# Atomic Clock theory

## Summary:

Can Quantum mechanics calculate the 9192631770 Hz frequency from first principles.

## Main Question or Discussion Point

I have searched in vain for a detailed calculation of the frequency 9192631770 Hz from basic physical constants using Quantum Mechanics.
Can anyone help with this please

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Dale
Mentor
Summary:: Can Quantum mechanics calculate the 9192631770 Hz frequency from first principles.

I have searched in vain for a detailed calculation of the frequency 9192631770 Hz from basic physical constants using Quantum Mechanics.
Can anyone help with this please
There is no such calculation. It is a definition. The second is a man-made quantity and could be any number of oscillations of the Caesium hyperfine transition. The BIPM picked a number and defined it thus.

• vanhees71 and jim mcnamara
Staff Emeritus
2019 Award
Dale is right, it's a definition.

However, what you may have meant is if 9,192,631,770 was calculable using the pre-1967 definitions. The answer is still no. This is a 56-body problem and there is not even a classical solution for 3 bodies. It would have to be calculated numerically and that is well beyond today's generation of computers, and the next, and the one after that.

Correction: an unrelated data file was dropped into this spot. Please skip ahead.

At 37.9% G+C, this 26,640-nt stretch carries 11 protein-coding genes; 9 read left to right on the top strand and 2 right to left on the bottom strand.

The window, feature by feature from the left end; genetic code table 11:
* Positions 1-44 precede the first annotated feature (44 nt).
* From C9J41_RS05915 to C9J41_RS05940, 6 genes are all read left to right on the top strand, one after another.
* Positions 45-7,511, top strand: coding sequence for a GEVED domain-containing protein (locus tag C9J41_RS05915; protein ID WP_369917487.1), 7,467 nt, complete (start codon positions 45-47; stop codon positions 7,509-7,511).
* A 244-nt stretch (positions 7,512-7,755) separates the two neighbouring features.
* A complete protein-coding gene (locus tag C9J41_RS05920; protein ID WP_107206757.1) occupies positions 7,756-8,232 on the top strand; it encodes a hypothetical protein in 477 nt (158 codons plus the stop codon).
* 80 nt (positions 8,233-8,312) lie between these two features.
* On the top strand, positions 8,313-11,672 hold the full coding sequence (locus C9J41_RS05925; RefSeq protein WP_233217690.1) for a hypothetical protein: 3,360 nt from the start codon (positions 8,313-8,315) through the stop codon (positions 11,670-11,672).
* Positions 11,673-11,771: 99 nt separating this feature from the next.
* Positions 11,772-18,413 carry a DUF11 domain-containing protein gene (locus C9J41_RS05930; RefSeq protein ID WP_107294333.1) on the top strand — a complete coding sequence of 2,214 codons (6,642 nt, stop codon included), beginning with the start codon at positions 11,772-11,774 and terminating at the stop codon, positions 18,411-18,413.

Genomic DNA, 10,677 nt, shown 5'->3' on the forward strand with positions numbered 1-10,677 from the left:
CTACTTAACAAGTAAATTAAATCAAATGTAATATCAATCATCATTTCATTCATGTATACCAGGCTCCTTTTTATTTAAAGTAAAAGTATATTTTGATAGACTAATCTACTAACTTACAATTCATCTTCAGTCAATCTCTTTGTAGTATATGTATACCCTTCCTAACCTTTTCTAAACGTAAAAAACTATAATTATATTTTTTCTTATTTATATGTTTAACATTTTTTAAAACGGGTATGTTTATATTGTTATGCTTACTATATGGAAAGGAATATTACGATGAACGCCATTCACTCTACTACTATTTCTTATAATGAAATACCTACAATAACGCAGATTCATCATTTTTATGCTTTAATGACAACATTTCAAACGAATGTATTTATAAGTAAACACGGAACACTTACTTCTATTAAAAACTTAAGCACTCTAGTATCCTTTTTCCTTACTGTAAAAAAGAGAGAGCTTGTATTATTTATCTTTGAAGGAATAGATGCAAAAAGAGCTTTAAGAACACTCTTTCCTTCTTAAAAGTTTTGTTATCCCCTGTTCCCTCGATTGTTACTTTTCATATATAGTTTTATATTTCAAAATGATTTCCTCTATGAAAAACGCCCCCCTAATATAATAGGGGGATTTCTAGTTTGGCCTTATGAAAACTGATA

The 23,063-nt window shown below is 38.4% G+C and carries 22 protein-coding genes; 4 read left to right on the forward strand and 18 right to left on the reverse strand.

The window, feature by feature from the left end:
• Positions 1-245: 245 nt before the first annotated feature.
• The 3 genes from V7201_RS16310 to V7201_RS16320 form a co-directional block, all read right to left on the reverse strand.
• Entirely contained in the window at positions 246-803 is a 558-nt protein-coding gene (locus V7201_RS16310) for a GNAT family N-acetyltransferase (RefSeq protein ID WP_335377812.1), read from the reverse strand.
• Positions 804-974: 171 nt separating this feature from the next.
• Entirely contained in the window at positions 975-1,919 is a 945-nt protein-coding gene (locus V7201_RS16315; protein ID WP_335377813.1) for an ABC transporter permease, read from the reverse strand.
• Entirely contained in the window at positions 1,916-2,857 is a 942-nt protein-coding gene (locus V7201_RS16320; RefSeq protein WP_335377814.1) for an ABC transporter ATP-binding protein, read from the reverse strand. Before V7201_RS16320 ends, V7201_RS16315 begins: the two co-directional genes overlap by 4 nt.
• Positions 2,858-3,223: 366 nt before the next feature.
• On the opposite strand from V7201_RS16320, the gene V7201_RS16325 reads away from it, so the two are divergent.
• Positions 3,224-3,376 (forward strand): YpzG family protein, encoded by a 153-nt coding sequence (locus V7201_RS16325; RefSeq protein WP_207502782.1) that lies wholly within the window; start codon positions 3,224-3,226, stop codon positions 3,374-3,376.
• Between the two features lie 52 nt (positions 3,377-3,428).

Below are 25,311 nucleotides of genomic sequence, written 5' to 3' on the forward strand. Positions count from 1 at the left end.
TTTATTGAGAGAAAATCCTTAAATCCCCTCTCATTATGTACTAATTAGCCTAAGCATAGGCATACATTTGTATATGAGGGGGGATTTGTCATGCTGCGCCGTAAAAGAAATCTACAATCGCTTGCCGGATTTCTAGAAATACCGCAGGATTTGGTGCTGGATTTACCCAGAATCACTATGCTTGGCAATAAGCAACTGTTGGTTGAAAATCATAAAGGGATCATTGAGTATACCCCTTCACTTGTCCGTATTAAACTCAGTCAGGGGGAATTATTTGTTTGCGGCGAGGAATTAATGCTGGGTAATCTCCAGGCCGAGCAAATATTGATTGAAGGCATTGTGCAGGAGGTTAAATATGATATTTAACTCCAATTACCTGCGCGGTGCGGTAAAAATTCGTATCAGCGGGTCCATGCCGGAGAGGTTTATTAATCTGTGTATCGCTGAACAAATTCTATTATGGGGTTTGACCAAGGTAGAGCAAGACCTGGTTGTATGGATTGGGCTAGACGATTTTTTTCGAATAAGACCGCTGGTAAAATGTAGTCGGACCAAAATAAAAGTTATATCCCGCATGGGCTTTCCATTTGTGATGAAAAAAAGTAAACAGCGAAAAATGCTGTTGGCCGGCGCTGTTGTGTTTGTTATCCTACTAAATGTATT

More fundamentally, the mass of the electron is known 10x worse than the number you are trying to calculate, so you will have an input uncertainty an order of magnitude too large. (If you could do the calculation, you could turn it around and use this to measure the electron's mass more precisely)

• vanhees71, dextercioby and PeroK
It is more than a number, it is a frequency corresponding to a coupling energy between the nuclear magnetic moment and the electron. Can QM calculate the energy levels of the doublet?

DrClaude
Mentor
It is more than a number, it is a frequency corresponding to a coupling energy between the nuclear magnetic moment and the electron.
I can quite confidently say that everyone who replied in this thread understands this quite well.

Can QM calculate the energy levels of the doublet?
Yes, but not at the level of precision needed to match exactly the number used in the definition of the second. See @Vanadium 50's answer above for the explanation as to why this is the case.

• Vanadium 50, vanhees71, Dale and 1 other person